The ISME Credit Watch Survey for summer 2011, released today, shows clearly that smaller enterprises are being placed under severe pressure by deliberately delayed payments from big business and state agencies. Despite continuous warnings and corroborating quarterly statistics from the Association, the Government refuses to tackle this issue as businesses and jobs go to the wall as a result of totally inadequate legislation.
As in previous payment surveys, the summer 2011 report demonstrates that SMEs are particularly hard hit by late payments. They are more vulnerable to variations in cash flow, they often rely on a limited number of customers, and they are frequently suppliers to large accountancy-led businesses and state agencies who are delaying payments to boost their own cash balances. The proof of this is that the smaller the enterprise the longer the wait.
Commenting on the deteriorating situation, ISME Chief Executive, Mark Fielding stated “When smaller businesses are not being paid on time, they cannot in turn pay their suppliers and the vicious circle ends with the smallest and most vulnerable being forced to close down. This abuse of a dominant position by big business and state agencies has been allowed to continue as the law, in this case, does the exact opposite to what was intended, in allowing powerful customers to dictate unreasonable credit terms to their smaller suppliers”.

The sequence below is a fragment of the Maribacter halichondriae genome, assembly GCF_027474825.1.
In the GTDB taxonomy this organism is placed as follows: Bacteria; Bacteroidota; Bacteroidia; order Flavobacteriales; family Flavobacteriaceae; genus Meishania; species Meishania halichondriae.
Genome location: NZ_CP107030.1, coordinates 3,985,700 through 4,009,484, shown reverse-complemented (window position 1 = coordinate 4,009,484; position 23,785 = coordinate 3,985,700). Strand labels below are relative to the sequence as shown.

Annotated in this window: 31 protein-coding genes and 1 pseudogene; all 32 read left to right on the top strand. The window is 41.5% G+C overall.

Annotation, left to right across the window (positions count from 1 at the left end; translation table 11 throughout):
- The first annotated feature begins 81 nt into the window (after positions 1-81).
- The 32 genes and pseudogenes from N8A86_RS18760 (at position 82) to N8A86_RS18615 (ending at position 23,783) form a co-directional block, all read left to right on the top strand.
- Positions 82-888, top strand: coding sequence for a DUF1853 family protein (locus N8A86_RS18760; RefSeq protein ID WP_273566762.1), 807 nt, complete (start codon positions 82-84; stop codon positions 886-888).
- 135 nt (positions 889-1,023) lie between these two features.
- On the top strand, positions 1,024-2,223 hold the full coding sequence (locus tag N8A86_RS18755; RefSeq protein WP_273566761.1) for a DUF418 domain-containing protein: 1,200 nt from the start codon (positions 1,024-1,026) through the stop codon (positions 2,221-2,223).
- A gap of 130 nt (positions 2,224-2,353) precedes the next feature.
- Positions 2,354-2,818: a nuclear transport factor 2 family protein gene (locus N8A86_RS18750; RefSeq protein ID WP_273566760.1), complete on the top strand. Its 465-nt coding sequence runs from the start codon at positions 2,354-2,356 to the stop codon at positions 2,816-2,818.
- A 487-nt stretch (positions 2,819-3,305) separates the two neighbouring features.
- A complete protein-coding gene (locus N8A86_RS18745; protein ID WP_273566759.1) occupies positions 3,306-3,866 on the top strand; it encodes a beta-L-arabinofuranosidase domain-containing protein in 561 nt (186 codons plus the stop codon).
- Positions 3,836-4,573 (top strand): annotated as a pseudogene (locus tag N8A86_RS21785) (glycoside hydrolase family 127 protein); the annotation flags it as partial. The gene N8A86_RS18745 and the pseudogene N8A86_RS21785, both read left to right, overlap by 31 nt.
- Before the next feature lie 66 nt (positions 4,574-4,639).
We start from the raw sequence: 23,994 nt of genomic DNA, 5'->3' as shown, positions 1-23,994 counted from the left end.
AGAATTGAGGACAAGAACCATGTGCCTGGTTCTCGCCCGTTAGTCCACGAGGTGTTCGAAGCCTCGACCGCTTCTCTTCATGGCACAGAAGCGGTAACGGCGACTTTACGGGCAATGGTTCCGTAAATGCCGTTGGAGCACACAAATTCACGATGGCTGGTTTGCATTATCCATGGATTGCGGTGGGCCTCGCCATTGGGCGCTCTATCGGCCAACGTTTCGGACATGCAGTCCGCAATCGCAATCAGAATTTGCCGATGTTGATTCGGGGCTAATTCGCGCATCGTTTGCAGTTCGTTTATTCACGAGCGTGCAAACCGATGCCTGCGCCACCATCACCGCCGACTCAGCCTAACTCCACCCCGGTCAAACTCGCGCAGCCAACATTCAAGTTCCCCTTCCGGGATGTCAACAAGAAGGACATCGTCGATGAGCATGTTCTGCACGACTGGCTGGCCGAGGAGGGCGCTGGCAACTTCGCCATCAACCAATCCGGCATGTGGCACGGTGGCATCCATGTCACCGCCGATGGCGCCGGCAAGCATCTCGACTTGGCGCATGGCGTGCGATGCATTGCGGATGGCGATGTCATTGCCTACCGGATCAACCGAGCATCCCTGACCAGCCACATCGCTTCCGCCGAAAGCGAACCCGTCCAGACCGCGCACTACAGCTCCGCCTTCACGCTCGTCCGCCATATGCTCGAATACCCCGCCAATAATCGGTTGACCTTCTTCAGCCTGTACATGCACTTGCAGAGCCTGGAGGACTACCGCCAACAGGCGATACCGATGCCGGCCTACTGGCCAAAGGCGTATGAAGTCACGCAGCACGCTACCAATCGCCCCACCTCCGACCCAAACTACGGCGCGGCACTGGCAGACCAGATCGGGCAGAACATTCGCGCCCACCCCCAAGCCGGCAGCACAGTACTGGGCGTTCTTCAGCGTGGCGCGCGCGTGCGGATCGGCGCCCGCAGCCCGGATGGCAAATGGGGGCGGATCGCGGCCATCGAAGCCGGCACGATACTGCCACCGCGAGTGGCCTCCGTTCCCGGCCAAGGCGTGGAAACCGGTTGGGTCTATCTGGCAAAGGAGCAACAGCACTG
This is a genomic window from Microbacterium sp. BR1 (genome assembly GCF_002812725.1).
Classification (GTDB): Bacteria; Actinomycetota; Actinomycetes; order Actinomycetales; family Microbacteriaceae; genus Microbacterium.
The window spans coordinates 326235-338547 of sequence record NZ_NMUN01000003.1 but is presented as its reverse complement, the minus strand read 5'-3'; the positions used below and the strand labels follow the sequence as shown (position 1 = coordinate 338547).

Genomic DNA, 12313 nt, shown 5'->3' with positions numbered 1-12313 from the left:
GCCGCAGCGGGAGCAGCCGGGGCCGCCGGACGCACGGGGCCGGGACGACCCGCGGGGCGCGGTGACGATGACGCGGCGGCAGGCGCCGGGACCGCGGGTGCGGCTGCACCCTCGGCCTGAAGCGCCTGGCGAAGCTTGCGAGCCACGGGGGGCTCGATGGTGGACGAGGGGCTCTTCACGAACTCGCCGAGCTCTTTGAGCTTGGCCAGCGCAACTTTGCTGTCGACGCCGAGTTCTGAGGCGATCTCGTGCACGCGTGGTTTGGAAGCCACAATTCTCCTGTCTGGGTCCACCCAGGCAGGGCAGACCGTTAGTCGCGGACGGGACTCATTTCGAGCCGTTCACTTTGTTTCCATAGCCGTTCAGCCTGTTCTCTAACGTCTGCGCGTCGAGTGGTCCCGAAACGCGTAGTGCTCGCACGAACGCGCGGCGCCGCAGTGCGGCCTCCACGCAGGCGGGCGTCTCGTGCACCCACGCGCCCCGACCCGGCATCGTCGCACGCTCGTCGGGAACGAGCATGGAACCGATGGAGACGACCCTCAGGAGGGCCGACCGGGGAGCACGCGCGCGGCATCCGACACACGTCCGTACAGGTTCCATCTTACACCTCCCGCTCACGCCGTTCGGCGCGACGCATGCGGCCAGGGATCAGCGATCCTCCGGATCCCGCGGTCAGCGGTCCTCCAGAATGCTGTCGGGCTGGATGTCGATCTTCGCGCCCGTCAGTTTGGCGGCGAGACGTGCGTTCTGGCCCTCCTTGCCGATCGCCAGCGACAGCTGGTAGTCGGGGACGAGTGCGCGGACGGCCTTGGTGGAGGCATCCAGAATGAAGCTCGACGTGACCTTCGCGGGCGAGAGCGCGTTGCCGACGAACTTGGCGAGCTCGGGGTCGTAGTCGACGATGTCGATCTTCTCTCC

The main findings from in excess of 600 respondents in the week ending 1st July are:
· Actual average payment period in Ireland for SMEs is 73 days.
· 44% are experiencing delays of 3 months or more.
· 14% waiting over 120 days.
· A net 39% of businesses waiting longer, compared with 38% in the previous quarter.
· Both big business and state agencies continue to increase the credit taken.
· Small business waits 77 days on average while medium firms are paid in 67 days.
The latest figures aptly demonstrate the effect that late payments are having on SMEs, in that the main victims are small businesses caught in a cycle of non payment. While the main government departments have improved their payments, the real offenders are the state agencies and big business where delays have increased dramatically since the first quarter of this year.
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